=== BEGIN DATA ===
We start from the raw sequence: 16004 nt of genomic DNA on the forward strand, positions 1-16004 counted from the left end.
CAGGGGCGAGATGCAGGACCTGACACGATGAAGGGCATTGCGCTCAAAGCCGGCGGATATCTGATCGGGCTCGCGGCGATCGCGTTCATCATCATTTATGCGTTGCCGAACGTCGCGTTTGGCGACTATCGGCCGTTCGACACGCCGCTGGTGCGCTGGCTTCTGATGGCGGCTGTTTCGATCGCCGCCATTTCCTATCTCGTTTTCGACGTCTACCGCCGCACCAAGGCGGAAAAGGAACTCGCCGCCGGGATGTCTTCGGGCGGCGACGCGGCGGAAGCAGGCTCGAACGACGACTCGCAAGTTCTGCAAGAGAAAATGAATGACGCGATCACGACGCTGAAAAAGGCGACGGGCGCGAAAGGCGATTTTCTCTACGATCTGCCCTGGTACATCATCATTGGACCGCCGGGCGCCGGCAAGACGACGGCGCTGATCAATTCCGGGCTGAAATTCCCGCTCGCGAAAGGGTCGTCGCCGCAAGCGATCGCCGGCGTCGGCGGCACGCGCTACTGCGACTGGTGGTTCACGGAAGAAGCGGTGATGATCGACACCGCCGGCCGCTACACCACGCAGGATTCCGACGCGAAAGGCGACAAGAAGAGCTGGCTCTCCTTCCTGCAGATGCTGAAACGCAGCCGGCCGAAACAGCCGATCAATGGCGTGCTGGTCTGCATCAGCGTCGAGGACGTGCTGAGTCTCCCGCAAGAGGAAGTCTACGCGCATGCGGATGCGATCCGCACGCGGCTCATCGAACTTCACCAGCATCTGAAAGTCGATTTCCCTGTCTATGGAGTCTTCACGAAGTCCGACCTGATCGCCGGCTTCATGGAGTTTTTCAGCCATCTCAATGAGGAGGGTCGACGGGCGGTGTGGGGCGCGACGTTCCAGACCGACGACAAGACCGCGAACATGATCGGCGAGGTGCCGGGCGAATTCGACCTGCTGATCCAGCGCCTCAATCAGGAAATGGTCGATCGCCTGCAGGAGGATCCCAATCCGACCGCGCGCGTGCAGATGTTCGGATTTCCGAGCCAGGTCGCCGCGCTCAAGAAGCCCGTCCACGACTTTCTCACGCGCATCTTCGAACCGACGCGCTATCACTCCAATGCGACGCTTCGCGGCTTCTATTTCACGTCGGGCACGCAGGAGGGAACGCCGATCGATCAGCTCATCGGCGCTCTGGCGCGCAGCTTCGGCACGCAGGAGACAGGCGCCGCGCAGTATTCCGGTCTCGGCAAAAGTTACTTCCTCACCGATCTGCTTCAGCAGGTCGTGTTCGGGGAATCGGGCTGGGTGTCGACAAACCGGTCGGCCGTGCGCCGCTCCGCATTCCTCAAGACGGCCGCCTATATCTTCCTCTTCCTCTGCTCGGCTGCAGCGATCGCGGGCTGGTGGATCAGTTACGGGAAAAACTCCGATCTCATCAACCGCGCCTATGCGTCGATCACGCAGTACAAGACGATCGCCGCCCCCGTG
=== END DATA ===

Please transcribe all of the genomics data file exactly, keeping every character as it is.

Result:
We start from the raw sequence: 16004 nt of genomic DNA on the forward strand, positions 1-16004 counted from the left end.
CAGGGGCGAGATGCAGGACCTGACACGATGAAGGGCATTGCGCTCAAAGCCGGCGGATATCTGATCGGGCTCGCGGCGATCGCGTTCATCATCATTTATGCGTTGCCGAACGTCGCGTTTGGCGACTATCGGCCGTTCGACACGCCGCTGGTGCGCTGGCTTCTGATGGCGGCTGTTTCGATCGCCGCCATTTCCTATCTCGTTTTCGACGTCTACCGCCGCACCAAGGCGGAAAAGGAACTCGCCGCCGGGATGTCTTCGGGCGGCGACGCGGCGGAAGCAGGCTCGAACGACGACTCGCAAGTTCTGCAAGAGAAAATGAATGACGCGATCACGACGCTGAAAAAGGCGACGGGCGCGAAAGGCGATTTTCTCTACGATCTGCCCTGGTACATCATCATTGGACCGCCGGGCGCCGGCAAGACGACGGCGCTGATCAATTCCGGGCTGAAATTCCCGCTCGCGAAAGGGTCGTCGCCGCAAGCGATCGCCGGCGTCGGCGGCACGCGCTACTGCGACTGGTGGTTCACGGAAGAAGCGGTGATGATCGACACCGCCGGCCGCTACACCACGCAGGATTCCGACGCGAAAGGCGACAAGAAGAGCTGGCTCTCCTTCCTGCAGATGCTGAAACGCAGCCGGCCGAAACAGCCGATCAATGGCGTGCTGGTCTGCATCAGCGTCGAGGACGTGCTGAGTCTCCCGCAAGAGGAAGTCTACGCGCATGCGGATGCGATCCGCACGCGGCTCATCGAACTTCACCAGCATCTGAAAGTCGATTTCCCTGTCTATGGAGTCTTCACGAAGTCCGACCTGATCGCCGGCTTCATGGAGTTTTTCAGCCATCTCAATGAGGAGGGTCGACGGGCGGTGTGGGGCGCGACGTTCCAGACCGACGACAAGACCGCGAACATGATCGGCGAGGTGCCGGGCGAATTCGACCTGCTGATCCAGCGCCTCAATCAGGAAATGGTCGATCGCCTGCAGGAGGATCCCAATCCGACCGCGCGCGTGCAGATGTTCGGATTTCCGAGCCAGGTCGCCGCGCTCAAGAAGCCCGTCCACGACTTTCTCACGCGCATCTTCGAACCGACGCGCTATCACTCCAATGCGACGCTTCGCGGCTTCTATTTCACGTCGGGCACGCAGGAGGGAACGCCGATCGATCAGCTCATCGGCGCTCTGGCGCGCAGCTTCGGCACGCAGGAGACAGGCGCCGCGCAGTATTCCGGTCTCGGCAAAAGTTACTTCCTCACCGATCTGCTTCAGCAGGTCGTGTTCGGGGAATCGGGCTGGGTGTCGACAAACCGGTCGGCCGTGCGCCGCTCCGCATTCCTCAAGACGGCCGCCTATATCTTCCTCTTCCTCTGCTCGGCTGCAGCGATCGCGGGCTGGTGGATCAGTTACGGGAAAAACTCCGATCTCATCAACCGCGCCTATGCGTCGATCACGCAGTACAAGACGATCGCCGCCCCCGTG